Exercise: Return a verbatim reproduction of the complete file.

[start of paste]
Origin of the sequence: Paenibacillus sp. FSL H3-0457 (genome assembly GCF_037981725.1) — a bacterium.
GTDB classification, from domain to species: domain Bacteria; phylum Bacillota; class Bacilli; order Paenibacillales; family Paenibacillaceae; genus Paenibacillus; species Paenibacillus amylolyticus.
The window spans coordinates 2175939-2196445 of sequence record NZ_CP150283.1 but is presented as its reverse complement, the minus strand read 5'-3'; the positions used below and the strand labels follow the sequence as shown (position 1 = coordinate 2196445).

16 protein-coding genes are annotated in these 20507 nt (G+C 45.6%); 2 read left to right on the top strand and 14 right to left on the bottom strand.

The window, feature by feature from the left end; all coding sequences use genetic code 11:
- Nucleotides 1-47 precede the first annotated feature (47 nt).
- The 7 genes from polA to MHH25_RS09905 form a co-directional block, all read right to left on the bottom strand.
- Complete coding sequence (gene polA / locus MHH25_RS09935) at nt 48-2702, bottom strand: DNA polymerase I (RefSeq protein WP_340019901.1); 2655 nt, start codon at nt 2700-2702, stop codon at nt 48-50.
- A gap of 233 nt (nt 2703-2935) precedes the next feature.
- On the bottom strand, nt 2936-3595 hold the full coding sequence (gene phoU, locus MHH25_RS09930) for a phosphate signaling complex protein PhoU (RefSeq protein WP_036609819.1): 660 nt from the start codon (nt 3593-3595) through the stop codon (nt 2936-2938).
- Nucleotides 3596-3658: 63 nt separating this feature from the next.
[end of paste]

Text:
Origin of the sequence: Paenibacillus sp. FSL H3-0457 (genome assembly GCF_037981725.1) — a bacterium.
GTDB classification, from domain to species: domain Bacteria; phylum Bacillota; class Bacilli; order Paenibacillales; family Paenibacillaceae; genus Paenibacillus; species Paenibacillus amylolyticus.
The window spans coordinates 2175939-2196445 of sequence record NZ_CP150283.1 but is presented as its reverse complement, the minus strand read 5'-3'; the positions used below and the strand labels follow the sequence as shown (position 1 = coordinate 2196445).

16 protein-coding genes are annotated in these 20507 nt (G+C 45.6%); 2 read left to right on the top strand and 14 right to left on the bottom strand.

The window, feature by feature from the left end; all coding sequences use genetic code 11:
- Nucleotides 1-47 precede the first annotated feature (47 nt).
- The 7 genes from polA to MHH25_RS09905 form a co-directional block, all read right to left on the bottom strand.
- Complete coding sequence (gene polA / locus MHH25_RS09935) at nt 48-2702, bottom strand: DNA polymerase I (RefSeq protein WP_340019901.1); 2655 nt, start codon at nt 2700-2702, stop codon at nt 48-50.
- A gap of 233 nt (nt 2703-2935) precedes the next feature.
- On the bottom strand, nt 2936-3595 hold the full coding sequence (gene phoU, locus MHH25_RS09930) for a phosphate signaling complex protein PhoU (RefSeq protein WP_036609819.1): 660 nt from the start codon (nt 3593-3595) through the stop codon (nt 2936-2938).
- Nucleotides 3596-3658: 63 nt separating this feature from the next.